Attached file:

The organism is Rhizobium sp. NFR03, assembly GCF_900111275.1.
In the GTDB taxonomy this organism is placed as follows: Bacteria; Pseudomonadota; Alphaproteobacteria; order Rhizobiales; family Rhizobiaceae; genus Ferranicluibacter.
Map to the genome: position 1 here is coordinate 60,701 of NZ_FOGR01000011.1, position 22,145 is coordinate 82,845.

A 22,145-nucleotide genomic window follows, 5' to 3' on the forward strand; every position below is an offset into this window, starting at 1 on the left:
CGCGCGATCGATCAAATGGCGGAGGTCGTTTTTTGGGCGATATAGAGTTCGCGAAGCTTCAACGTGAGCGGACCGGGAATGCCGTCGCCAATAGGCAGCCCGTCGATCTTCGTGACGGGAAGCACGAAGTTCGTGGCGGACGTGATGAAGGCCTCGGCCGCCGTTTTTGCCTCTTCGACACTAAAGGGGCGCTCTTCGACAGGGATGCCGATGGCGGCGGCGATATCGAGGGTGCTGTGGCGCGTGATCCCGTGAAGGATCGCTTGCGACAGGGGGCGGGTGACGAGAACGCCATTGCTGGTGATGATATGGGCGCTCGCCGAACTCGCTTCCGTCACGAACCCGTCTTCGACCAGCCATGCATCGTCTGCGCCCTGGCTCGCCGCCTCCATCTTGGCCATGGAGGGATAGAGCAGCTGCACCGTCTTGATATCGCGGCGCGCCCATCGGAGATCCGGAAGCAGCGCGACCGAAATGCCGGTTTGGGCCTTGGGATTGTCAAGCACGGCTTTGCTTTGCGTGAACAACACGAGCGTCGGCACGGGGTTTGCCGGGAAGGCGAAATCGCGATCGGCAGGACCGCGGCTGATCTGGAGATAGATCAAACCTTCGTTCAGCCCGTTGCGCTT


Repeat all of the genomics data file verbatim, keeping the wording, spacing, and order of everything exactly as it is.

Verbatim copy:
The organism is Rhizobium sp. NFR03, assembly GCF_900111275.1.
In the GTDB taxonomy this organism is placed as follows: Bacteria; Pseudomonadota; Alphaproteobacteria; order Rhizobiales; family Rhizobiaceae; genus Ferranicluibacter.
Map to the genome: position 1 here is coordinate 60,701 of NZ_FOGR01000011.1, position 22,145 is coordinate 82,845.

A 22,145-nucleotide genomic window follows, 5' to 3' on the forward strand; every position below is an offset into this window, starting at 1 on the left:
CGCGCGATCGATCAAATGGCGGAGGTCGTTTTTTGGGCGATATAGAGTTCGCGAAGCTTCAACGTGAGCGGACCGGGAATGCCGTCGCCAATAGGCAGCCCGTCGATCTTCGTGACGGGAAGCACGAAGTTCGTGGCGGACGTGATGAAGGCCTCGGCCGCCGTTTTTGCCTCTTCGACACTAAAGGGGCGCTCTTCGACAGGGATGCCGATGGCGGCGGCGATATCGAGGGTGCTGTGGCGCGTGATCCCGTGAAGGATCGCTTGCGACAGGGGGCGGGTGACGAGAACGCCATTGCTGGTGATGATATGGGCGCTCGCCGAACTCGCTTCCGTCACGAACCCGTCTTCGACCAGCCATGCATCGTCTGCGCCCTGGCTCGCCGCCTCCATCTTGGCCATGGAGGGATAGAGCAGCTGCACCGTCTTGATATCGCGGCGCGCCCATCGGAGATCCGGAAGCAGCGCGACCGAAATGCCGGTTTGGGCCTTGGGATTGTCAAGCACGGCTTTGCTTTGCGTGAACAACACGAGCGTCGGCACGGGGTTTGCCGGGAAGGCGAAATCGCGATCGGCAGGACCGCGGCTGATCTGGAGATAGATCAAACCTTCGTTCAGCCCGTTGCGCTT